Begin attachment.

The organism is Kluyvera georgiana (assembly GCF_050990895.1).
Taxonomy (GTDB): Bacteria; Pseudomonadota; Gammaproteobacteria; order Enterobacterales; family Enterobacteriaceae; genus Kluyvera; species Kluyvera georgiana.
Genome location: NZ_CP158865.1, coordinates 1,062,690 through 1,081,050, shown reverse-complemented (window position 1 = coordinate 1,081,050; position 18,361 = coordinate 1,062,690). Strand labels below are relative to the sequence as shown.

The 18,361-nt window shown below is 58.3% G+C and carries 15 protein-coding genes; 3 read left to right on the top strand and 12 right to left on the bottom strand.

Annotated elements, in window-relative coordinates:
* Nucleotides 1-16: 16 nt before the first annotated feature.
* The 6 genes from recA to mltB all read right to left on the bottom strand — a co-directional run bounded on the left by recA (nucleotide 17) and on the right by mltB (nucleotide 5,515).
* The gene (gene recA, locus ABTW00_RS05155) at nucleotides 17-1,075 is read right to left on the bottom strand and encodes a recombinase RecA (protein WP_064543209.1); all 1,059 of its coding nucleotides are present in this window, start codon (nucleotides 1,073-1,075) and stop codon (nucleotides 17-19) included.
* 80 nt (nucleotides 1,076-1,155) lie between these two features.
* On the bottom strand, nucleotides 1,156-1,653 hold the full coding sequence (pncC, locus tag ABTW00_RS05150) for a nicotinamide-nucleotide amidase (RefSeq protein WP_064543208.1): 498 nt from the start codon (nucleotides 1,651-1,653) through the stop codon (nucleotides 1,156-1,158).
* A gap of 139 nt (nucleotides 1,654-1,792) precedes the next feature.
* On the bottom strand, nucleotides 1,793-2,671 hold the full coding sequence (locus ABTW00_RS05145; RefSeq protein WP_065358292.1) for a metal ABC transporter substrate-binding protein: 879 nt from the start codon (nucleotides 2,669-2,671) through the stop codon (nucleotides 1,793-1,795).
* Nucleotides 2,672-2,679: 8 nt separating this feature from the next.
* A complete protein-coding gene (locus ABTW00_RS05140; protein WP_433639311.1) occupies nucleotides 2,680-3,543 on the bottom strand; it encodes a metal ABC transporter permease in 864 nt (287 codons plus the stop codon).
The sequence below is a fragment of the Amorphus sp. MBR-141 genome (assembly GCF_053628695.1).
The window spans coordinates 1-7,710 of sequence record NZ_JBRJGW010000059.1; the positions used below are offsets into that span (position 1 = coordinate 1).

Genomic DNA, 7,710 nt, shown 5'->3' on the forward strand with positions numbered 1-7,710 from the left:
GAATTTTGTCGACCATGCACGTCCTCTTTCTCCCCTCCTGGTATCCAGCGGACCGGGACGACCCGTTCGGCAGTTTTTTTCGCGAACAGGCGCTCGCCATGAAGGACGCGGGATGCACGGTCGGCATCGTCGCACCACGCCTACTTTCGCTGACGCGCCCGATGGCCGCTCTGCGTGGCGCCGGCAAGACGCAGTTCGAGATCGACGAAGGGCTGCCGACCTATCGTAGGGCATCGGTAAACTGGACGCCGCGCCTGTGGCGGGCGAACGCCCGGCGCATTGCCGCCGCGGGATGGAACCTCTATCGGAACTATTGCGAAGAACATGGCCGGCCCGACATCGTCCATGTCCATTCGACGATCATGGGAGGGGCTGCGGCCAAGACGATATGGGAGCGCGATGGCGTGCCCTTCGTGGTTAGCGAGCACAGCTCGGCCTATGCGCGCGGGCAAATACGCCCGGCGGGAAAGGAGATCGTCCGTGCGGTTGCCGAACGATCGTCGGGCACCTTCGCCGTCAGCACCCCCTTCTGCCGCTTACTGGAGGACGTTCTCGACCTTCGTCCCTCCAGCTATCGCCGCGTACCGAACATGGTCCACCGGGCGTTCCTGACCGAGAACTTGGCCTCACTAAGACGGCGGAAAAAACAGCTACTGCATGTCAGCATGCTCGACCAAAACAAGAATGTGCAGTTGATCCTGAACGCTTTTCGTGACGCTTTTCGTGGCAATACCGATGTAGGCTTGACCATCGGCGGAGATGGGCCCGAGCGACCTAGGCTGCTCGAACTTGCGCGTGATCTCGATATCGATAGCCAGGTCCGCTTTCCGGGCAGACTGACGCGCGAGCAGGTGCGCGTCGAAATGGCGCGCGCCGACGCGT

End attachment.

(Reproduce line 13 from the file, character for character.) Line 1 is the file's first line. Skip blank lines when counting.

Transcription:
* Nucleotides 2,672-2,679: 8 nt separating this feature from the next.